Monday night my bride and I sat down and watched the prequel episodes of Star Trek: Discovery.
That's right. The first two episodes are entirely devoted to setting up the series. The USS Discovery is nowhere to be seen (except in the opening credits). It's an interesting approach, though one taken before. The new Battlestar Galactica did something similar. What Discovery gives us for these first 2 episodes is a re-introduction to the Star Trek universe. The Federation's do-gooder "We Come In Peace" starfleet, the angry war-like Klingons, the Treknology (visually updated for the 2017 audience), and lots of fan service that manages to not overwhelm the story.
Synopsis of the first 2 episodes
So what do we know about the pre-Kirk Federation. It's multicultural, and fairly well matured, but it's been a while since they've been involved in a war, and they're really not ready for it. Their tech is improving, but they're not in a super hurry to retrofit/upgrade their ships. Aside from some skirmishes, including the one that left Michael Burnham an orphan, the Klingons haven't really been in contact since Archer's time.
The Klingons themselves are a fractured people, with each of the 24 houses scheming and fighting each other more than expanding the bounds of the Empire. A small cult of highly xenophobic Klingon-supremacists draws the houses together in order to unite them in a war with the Federation. These are not the Klingons we're used to, but I can see the old Klingon Ambassador from Star Trek 3 & 4, and most of the plot of 6 coming out of these Klingons. Also, a ship covered in the caskets of dead Klingons?!? Love it!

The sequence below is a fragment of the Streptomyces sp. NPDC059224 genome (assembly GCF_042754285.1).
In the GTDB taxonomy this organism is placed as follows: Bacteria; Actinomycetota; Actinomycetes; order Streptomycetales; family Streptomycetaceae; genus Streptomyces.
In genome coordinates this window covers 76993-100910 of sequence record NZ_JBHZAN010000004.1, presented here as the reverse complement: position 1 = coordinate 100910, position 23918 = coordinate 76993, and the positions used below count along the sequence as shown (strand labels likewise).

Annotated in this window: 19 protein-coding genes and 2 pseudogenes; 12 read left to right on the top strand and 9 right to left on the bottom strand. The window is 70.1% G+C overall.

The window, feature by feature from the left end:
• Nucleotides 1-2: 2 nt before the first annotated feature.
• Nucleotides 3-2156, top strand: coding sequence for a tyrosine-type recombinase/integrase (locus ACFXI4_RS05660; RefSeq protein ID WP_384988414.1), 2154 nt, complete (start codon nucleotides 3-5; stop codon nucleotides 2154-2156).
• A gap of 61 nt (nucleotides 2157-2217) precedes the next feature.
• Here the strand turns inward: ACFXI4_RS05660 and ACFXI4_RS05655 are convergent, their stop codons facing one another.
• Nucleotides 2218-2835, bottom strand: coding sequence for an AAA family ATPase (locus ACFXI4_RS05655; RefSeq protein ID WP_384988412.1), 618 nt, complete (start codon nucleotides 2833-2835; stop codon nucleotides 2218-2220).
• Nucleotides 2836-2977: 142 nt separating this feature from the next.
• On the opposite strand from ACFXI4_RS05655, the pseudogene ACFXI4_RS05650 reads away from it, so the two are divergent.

This may not be NuTrek, but it kinda looks like it. The technology looks fancy and shiny, but it doesn't seem to work as well we it seems to in the TNG time period. Honestly, of everything going on, most of the visual changes don't really bother me. There was no way they were going to make everything look like it did in The Cage. It's been 50 years since that was filmed, technology has gotten better.
The changes to the Klingons appearance... I like less, but I'll get over it.
The uniforms bug me, but mostly because they're going to be such a bitch for costumers to replicate. Other than that, they're pretty...
After mulling it over for over a day now, I think I'm a fan. That the show is focusing on a primary character, rather than on a strong ensemble cast is an interesting take. That the main bad guys are 1) Klingons and 2) Stand ins for the nationalist/white supremacists works for me in a way that no prior Trek villain ever has before. I appreciate that the first two episodes were something of a slow burn leading up to a fantastic space battle I thought was a good choice, especially as I could watch one episode after the other. I'd have been less thrilled if I was watching on TV, and then had to switch over to the new CBS streaming service.
I also really appreciate that the main characters were a black woman and an Asian woman. And that they were both friends and colleagues who liked and respected each other, and didn't once talk about a man, except when planning to kidnap the Klingon zealot. I also liked that they disagreed, and talked about it... and that Burnham made a series of bad choices. That the ethics of the choices, and the Federations standing directives are questioned.
Star Trek is at its best when it asks those questions. I hope they keep it up.
One thing I'm not really thrilled with is that they made, on the whole, the Klingons even darker. The main zealot was in fact coal black. That his second was an albino... well we'll see if they can make it work without being painfully racist.
The other issue I had was the fact that Michael (not Michelle...?) Burnham is Sarek's foster daughter... Why? Why Sarek. There's a whole planet full of Vulcans. It didn't have to be her, and it doesn't make much sense given that there has never been mention of yet another sibling of Spock. Did they learn NOTHING from Star Trek V: The Search for God?
On the whole though, I'm looking forward to where they're going, and in hopes that we'll keep seeing Star Trek on the small screen, I'm almost convinced to subscribe to the CBS service to keep watching.